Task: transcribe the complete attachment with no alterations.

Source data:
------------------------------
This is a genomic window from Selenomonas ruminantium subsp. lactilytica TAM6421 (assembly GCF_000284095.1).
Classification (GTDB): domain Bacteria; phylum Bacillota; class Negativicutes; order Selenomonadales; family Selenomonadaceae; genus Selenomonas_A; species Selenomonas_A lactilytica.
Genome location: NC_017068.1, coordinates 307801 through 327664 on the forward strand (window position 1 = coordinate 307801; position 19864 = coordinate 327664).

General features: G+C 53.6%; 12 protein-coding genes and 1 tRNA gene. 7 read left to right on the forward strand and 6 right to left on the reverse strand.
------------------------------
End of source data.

This is a genomic window from Selenomonas ruminantium subsp. lactilytica TAM6421 (assembly GCF_000284095.1).
Classification (GTDB): domain Bacteria; phylum Bacillota; class Negativicutes; order Selenomonadales; family Selenomonadaceae; genus Selenomonas_A; species Selenomonas_A lactilytica.
Genome location: NC_017068.1, coordinates 307801 through 327664 on the forward strand (window position 1 = coordinate 307801; position 19864 = coordinate 327664).

General features: G+C 53.6%; 12 protein-coding genes and 1 tRNA gene. 7 read left to right on the forward strand and 6 right to left on the reverse strand.